Depression Screening Advised for All Adults
By Elizabeth Smoots, MD
The US Preventive Services Task Force (USPSTF) recommends screening for depression in adults. What does this mean for you? The next time you have a doctor's appointment, you may be asked questions about your mental health.
Scope of the Problem
We have known for years that depression is a big problem. According to the National Institutes of Mental Health, major depressive disorder is the leading cause of disability in the US. In a given year, millions of Americans will be diagnosed with a mood disorder (major depressive, dysthymic, or bipolar disorder).
A number of people with the disorder do not even know they have it. Depression is often disguised by other problems. And, though the stigma tied to the disorder is easing, many who are affected still go undetected and untreated.
Screening Advice TOP
The USPSTF urges primary care doctors to screen all adult patients for signs of depression and give them appropriate treatment and follow up care.
Depression Questions TOP
According to USPSTF, the following two questions are a good place to start:
If your answer is “yes” to either question, contact your primary care doctor for an evaluation. Your doctor may advise completing a more in-depth questionnaire or having a thorough check-up.
Risks for Depression TOP
Research suggests depression comes from an imbalance of certain brain hormones. The disorder is more common in people who inherit a tendency for depression or are exposed to certain environmental triggers. Factors that can increase your chance of developing depression include:
If you suspect you suffer from depression, your doctor can make a diagnosis after a complete exam. The diagnosis requires having at least five symptoms for more than two weeks that are severe enough to interfere with your daily routine. The symptoms of depression include the following:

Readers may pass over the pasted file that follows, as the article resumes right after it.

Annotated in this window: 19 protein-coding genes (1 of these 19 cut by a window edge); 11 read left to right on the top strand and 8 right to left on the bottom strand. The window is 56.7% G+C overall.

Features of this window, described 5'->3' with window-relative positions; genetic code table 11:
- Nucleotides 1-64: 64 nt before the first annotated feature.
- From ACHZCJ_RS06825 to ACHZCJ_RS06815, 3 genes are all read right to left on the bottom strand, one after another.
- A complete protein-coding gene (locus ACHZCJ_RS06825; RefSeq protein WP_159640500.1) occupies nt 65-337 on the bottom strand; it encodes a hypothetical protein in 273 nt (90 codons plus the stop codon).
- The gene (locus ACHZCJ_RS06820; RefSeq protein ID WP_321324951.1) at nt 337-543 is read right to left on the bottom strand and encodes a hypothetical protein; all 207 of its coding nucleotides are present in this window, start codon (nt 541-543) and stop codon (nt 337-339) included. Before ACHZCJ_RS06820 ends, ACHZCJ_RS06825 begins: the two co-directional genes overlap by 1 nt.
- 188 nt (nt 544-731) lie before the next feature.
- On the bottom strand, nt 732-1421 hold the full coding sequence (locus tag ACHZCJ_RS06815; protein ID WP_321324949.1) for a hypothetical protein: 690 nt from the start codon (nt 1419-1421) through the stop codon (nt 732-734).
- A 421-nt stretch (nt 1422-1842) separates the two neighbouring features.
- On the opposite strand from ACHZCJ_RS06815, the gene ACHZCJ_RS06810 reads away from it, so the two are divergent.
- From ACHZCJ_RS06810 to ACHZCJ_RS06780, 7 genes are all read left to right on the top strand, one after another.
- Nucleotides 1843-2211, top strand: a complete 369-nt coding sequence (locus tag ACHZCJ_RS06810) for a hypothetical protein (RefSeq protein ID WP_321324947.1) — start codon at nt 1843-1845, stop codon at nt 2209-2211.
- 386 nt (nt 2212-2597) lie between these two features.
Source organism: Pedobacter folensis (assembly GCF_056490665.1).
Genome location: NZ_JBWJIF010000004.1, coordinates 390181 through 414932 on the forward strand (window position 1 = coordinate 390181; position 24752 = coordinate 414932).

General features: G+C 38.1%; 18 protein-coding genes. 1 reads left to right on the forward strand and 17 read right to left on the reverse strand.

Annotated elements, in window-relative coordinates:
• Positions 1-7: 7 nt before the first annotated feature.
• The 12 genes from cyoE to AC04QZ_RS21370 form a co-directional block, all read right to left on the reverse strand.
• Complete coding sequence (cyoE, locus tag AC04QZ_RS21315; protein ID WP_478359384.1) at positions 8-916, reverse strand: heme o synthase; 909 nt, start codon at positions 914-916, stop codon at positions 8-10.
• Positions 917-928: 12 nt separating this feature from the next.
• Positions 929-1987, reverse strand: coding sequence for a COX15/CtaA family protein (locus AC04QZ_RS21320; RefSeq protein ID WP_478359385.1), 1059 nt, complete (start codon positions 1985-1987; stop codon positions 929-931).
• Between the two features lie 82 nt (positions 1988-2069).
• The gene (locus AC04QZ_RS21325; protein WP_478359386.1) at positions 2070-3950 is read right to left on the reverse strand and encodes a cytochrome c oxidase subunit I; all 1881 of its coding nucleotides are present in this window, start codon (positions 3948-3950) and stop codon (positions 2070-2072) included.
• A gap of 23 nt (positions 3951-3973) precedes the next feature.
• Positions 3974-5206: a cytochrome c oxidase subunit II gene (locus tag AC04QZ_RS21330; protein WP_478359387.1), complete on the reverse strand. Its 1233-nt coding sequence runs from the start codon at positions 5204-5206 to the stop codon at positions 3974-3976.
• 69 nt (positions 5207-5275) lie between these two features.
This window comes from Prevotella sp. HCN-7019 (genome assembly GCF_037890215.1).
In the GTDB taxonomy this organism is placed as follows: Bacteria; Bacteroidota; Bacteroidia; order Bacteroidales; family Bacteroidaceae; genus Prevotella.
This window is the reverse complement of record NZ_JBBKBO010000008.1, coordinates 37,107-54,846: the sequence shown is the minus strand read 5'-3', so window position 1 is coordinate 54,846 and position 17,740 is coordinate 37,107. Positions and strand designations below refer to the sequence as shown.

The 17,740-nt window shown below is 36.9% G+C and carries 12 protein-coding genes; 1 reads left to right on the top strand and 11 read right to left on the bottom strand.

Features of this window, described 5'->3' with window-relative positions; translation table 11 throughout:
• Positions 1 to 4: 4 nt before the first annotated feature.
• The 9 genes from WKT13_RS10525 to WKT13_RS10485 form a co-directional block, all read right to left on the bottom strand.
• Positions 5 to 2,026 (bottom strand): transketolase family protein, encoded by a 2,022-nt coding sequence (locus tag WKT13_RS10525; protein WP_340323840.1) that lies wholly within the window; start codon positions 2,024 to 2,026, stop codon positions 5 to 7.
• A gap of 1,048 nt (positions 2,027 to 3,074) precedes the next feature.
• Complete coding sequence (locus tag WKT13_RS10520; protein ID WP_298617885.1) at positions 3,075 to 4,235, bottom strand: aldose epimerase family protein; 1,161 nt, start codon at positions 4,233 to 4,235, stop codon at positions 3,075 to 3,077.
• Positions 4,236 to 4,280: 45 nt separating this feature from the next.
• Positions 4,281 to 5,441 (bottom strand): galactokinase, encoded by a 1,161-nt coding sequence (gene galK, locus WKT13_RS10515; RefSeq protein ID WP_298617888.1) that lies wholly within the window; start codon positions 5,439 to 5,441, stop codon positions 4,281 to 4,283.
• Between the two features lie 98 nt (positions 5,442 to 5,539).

*Either the first or second symptom on this list must be present for a diagnosis of depression.
Your doctor will also make sure that your symptoms are not being caused by other psychiatric or medical conditions.
Effective Treatment TOP
Depression is very treatable. Research has shown that antidepressant drugs and counseling—alone or in combination—are effective in combating the disorder. However, the combination of "talk-therapy" and "drug therapy" may be more effective than either alone. Alternative treatments, such as St. John's wort, are also being studied. And adjusting your lifestyle to include more exercise and social activities may help, as well.
You are encouraged to talk to your doctor if you have concerns about your mental health. If you have thoughts of death or suicide, call your doctor right away. With better screening and medical care, the future looks brighter for adults with depression.
American Psychiatric Association
National Institute of Mental Health
Canadian Mental Health Association
Canadian Psychiatric Association
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Screening for depression in adult. U.S. Preventive Services Task Force website. Available at: http://www.uspreve.... Published December 2009. Accessed July 23, 2012.
The numbers count: Mental disorders in America. National Institutes of Public Health website. Available at: http://www.nimh.ni... . Updated June 2008. Accessed July 11, 2012.
US Preventive Services Task Force now finds sufficient evidence to recommend screening adults for depression [press release]. Agency for Healthcare Research and Quality. May 20, 2002.
US Preventive Services Task Force. Screening for depression in adults: Summary of the evidence. Ann Int Med. 2002;136:765-776.
US Preventive Services Task Force. Screening for depression: Recommendations and rationale. Ann Int Med . 2002;136:760-764.
Last reviewed July 2012 by Brian Randall, MD
Last Updated: 7/23/2012